Likewise a grieving mother dressed in black in the hall trying desperately to grab her daughter through windows where she was passed around by men outside was another moving scene and reminded me of what parents must go through when their children stray, perhaps from drug use or other external influences out of their control. It was an intriguing scene and whether performing inside the room or outside through the windows, the relentless energy of the mother and unified pace of the dancers outside, lit up by beautiful lighting effects, was inspired!

Slightly frustratingly at times, were the words of certain new songs sung and scripted text – muffled, obscured and lost. Whether this was due to the need to enunciate more over the natural echoing acoustics of the old building combined with background music and sound effects, I am not sure. I just know I couldn’t decipher a few things and I dearly wanted to hear every single word sung or spoken of this amazing performance.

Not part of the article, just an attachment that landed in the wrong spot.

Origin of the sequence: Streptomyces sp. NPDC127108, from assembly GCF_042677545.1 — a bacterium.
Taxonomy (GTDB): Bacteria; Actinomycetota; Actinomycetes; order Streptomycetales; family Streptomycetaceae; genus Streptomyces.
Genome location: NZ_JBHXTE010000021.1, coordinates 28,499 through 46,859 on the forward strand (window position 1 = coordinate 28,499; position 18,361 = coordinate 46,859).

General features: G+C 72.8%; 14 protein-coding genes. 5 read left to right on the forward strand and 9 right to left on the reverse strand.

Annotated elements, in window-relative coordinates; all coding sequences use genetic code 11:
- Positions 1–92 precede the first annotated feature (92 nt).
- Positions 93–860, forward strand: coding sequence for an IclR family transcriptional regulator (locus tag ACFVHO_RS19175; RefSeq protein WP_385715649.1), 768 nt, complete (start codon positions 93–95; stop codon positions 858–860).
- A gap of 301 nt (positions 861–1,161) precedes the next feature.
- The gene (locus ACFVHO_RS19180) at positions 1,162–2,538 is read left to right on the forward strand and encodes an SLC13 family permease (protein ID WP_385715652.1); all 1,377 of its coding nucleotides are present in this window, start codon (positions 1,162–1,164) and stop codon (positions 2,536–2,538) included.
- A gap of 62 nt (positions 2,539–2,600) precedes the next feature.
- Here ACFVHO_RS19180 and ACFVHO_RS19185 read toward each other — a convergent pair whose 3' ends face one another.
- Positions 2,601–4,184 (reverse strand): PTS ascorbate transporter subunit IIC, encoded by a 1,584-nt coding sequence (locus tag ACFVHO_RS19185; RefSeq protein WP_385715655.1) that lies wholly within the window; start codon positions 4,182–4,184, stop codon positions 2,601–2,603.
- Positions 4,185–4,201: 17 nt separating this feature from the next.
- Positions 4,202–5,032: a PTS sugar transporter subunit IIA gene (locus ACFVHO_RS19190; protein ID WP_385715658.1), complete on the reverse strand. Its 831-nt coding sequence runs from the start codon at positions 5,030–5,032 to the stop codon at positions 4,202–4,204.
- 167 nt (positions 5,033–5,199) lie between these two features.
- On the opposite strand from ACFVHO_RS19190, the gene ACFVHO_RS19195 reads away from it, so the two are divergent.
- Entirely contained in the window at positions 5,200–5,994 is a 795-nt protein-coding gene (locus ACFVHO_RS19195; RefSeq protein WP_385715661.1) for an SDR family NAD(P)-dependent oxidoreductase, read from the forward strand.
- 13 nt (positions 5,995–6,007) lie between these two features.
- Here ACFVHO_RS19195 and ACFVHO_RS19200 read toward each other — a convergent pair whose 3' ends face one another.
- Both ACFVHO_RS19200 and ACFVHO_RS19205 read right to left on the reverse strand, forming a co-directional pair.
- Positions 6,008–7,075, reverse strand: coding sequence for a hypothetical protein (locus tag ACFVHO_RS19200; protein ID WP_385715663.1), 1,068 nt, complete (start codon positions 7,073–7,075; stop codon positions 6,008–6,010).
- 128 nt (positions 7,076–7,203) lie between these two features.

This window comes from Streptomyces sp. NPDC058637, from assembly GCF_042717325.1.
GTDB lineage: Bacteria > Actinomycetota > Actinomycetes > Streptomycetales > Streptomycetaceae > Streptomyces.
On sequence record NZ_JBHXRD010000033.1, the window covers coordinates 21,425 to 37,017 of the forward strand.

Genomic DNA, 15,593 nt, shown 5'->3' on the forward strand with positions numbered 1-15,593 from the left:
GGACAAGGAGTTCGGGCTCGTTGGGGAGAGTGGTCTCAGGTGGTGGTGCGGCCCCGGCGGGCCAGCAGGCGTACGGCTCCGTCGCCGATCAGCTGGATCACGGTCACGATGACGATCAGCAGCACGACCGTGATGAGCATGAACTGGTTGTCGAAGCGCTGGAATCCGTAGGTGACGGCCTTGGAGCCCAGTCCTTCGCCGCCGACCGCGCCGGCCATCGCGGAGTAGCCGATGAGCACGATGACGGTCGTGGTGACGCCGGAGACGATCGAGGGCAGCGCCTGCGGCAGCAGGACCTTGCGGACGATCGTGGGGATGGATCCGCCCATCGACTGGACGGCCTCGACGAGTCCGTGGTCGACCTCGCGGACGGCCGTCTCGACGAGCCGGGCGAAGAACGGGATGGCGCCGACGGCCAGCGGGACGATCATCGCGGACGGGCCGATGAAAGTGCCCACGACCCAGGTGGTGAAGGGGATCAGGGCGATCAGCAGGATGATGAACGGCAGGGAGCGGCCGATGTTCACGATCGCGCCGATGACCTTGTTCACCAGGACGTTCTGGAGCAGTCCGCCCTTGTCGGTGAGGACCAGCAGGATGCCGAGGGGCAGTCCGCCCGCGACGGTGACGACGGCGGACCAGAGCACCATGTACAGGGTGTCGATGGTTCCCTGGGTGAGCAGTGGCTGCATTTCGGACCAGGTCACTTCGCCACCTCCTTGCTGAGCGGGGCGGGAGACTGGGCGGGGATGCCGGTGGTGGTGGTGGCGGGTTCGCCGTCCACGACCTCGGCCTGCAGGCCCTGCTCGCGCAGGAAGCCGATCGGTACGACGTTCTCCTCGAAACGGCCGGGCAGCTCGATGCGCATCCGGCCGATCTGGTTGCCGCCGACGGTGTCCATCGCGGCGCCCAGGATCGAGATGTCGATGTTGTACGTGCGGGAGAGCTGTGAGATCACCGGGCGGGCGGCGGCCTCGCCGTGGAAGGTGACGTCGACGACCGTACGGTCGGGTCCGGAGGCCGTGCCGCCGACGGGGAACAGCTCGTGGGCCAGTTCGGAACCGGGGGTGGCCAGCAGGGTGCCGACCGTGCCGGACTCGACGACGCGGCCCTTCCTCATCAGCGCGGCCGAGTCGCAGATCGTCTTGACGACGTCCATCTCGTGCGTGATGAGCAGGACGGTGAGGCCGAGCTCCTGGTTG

Hats off to all the performers: Antonio Rinaldi, Bernadette Lewis, Brendan Hanson, Callum Mooney, Humphrey Bower, Kynan Hughes, Natalie Allen, Sarah Mealor, Scott Galbraith, Timothy Green, Viola Iida, Zachary Lopez plus musicians Brian Kruger (Violin), Rachael Aquilina (Violin), Kathy Potter (Viola) and Tristen Parr. Their energy, stage presence and embodiment of their characters and their characters turmoil was mesmerizing and engulfing.

Congratulations to all involved, notably Artistic Director, Maxine Doyle and Director Paul Selwyn Norton, in having the vision, expertise and talent to create a work of performing art that will endure the test of time as Sunset Heritage Precinct itself. I am sure the resident ghost would agree!

Sunset will be at the Sunset Heritage Precinct until Sunday 17th February. For tickets and more information head to

Fiona Cooper Smyth